How an Exercise Pool Pump Works?
Swim spa exercise pools have become much more popular over the years as property prices have risen and the extra space needed for a full-sized swimming pool comes at a premium. Not only do swim spas take up much less space in your home or backyard, they allow you to enjoy the benefits of a hot tub as well. Because of their compact size, combined with the powerful water currents, it’s easy to heat the water in a swim spa exercise pool to such a degree that the water tank can double as a hot tub. You won’t be doing that with your full-sized swimming pool! And there are now dual temperature swim spa exercise pools available that allow both hot tubbing and swimming to occur at the same time. So how do swim spas work? What is it about the pump mechanism that creates a current strong enough to swim against? To learn more about how exercise pool pump works, we’ve put together an article going over swim spa exercise pool pumps and their history.
The Rise of Swim Spa Exercise Pools
Swim spa exercise pools became widely available to the general public in the early 1970s. The first models on the market were known as pressure-driven systems as they forced water through jets to create a current strong enough to hold a swimmer in place. In the early days of pressure driven swim spas, turbulence was a problem. The systems were criticized for the difficulty the swimmer encountered while trying to remain centred in the current stream. Some argued that the turbulence made the act of swimming more akin to that found in the ocean or on a windy lake rather than in a swimming pool.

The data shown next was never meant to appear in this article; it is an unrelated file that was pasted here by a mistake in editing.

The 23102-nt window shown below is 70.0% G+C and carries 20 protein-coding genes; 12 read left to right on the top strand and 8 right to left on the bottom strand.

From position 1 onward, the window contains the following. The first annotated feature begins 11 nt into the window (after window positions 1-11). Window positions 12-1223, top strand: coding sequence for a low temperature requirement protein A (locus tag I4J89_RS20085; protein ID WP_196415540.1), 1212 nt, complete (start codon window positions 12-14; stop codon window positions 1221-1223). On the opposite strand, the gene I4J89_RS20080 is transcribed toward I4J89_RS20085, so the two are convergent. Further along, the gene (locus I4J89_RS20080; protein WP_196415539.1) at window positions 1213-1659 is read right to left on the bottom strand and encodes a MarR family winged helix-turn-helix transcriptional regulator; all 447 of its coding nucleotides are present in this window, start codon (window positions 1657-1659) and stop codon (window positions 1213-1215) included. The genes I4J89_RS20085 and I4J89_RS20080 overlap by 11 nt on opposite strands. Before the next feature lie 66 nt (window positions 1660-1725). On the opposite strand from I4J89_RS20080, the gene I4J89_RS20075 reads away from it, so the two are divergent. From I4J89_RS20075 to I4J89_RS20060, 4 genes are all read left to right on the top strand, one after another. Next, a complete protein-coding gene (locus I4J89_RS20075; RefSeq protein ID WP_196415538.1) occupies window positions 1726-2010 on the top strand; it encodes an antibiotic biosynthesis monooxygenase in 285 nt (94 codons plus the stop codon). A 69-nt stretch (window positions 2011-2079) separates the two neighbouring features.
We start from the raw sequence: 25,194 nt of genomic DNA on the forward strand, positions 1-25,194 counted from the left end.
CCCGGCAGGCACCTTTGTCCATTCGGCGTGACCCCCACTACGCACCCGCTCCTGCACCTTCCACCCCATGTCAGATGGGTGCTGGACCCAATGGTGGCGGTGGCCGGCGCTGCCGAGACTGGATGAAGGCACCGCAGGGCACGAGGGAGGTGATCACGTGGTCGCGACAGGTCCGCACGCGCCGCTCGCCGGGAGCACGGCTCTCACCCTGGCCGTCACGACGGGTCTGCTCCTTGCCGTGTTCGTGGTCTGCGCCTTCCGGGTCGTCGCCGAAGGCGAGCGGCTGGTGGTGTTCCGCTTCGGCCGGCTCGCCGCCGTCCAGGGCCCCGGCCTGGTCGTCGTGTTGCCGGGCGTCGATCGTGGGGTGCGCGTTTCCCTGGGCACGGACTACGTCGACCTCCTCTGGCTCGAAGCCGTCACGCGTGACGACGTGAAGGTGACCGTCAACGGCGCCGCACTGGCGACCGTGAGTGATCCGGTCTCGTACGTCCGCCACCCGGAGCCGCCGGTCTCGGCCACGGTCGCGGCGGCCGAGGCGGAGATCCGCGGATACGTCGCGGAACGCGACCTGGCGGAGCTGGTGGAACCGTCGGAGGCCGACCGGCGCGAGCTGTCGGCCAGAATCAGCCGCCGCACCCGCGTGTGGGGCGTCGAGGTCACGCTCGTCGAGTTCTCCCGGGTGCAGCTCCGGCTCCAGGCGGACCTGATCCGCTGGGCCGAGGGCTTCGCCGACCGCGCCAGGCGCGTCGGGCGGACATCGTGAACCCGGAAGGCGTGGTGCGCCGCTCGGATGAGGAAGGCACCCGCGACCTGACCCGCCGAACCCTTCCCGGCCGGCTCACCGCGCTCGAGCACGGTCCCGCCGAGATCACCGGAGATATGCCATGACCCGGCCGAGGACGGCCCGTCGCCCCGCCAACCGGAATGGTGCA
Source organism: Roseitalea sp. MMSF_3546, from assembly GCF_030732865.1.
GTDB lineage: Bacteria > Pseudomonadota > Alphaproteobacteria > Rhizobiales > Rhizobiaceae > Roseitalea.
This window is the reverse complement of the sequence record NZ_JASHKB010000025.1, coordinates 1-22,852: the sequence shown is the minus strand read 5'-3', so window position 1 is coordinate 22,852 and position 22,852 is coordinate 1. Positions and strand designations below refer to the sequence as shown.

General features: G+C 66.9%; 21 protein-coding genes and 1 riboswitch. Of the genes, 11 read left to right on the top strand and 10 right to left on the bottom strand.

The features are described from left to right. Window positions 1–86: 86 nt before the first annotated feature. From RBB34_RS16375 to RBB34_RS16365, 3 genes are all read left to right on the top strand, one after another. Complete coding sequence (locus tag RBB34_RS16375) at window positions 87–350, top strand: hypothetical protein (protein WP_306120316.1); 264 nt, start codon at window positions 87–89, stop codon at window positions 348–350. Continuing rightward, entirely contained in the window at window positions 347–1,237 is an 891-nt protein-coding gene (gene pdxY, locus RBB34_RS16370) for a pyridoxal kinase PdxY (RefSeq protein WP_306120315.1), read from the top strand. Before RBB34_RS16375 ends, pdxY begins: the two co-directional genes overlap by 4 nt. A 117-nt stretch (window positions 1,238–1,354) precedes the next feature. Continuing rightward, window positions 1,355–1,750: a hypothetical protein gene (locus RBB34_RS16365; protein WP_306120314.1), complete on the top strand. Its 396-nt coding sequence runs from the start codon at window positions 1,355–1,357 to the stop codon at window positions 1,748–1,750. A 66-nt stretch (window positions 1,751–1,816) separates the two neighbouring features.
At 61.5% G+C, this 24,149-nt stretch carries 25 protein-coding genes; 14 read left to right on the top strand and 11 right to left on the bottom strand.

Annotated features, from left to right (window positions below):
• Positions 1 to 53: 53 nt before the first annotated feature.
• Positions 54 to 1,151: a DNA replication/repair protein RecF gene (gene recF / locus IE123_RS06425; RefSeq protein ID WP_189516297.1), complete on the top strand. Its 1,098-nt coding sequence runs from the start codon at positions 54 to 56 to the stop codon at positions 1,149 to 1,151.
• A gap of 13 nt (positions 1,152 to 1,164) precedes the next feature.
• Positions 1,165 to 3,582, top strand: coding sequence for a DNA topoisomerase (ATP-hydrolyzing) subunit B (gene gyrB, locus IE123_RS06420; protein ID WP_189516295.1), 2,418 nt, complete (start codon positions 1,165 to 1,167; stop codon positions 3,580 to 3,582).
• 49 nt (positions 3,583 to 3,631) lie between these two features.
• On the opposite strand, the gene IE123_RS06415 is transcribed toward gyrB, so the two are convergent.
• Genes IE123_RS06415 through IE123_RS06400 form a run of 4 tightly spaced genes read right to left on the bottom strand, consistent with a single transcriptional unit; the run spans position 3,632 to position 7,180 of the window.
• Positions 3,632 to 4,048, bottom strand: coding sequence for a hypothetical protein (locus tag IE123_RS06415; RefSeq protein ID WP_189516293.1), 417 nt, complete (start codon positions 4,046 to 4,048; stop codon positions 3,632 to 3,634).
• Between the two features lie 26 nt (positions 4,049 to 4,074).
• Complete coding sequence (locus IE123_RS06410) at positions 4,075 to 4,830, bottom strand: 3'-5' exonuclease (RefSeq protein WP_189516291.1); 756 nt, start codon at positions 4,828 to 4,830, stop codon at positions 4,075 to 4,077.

The 1980s saw an evolution in swim spa construction with the advent of what is known as volume-driven systems. These systems created a much wider current with fewer bubbles by using a paddle wheel or a set of propellers instead of water jets. And although the amount of turbulence was reduced, the footprint of the swim spa itself needed to be expanded to hold the machinery – going against the initial reason for the compact water tank in the first place.
Modern Swim Spa Pool Pump Works
Pressure driven systems have come a long way since the 1970s to combat the problems associated with turbulence and backsplash. One of the main reasons that turbulence is created by pressure driven systems is because of the rotational vortex created as the water is forced through the jet. To combat this rotation, today’s systems typically use wider jets with baffle systems to streamline the current. An additional jet, known as the buoyancy jet, is also used to provide lift for the swimmer and help keep them centred in the current. Another method to reduce the amount of turbulence is the shape of the pool end opposite of the water jets. Optimal design and engineering are able to reduce the amount of backsplash that occurs when the current hits the back wall. The result is a steady, uninterrupted current that has much less turbulence that the earlier pressure driven models.
Volume driven systems have also evolved over time to reduce the size of their footprint. The most recent innovations involve moving large, virtually bubble-free volumes of water with ever more compact and lower pressure propulsion systems. The result is a smooth, wide current that simulates swimming upstream in a river.
To learn more about swim spa exercise pools, the various types of pump systems, and how you can find one to work within your parameters, download a free buyer’s guide today.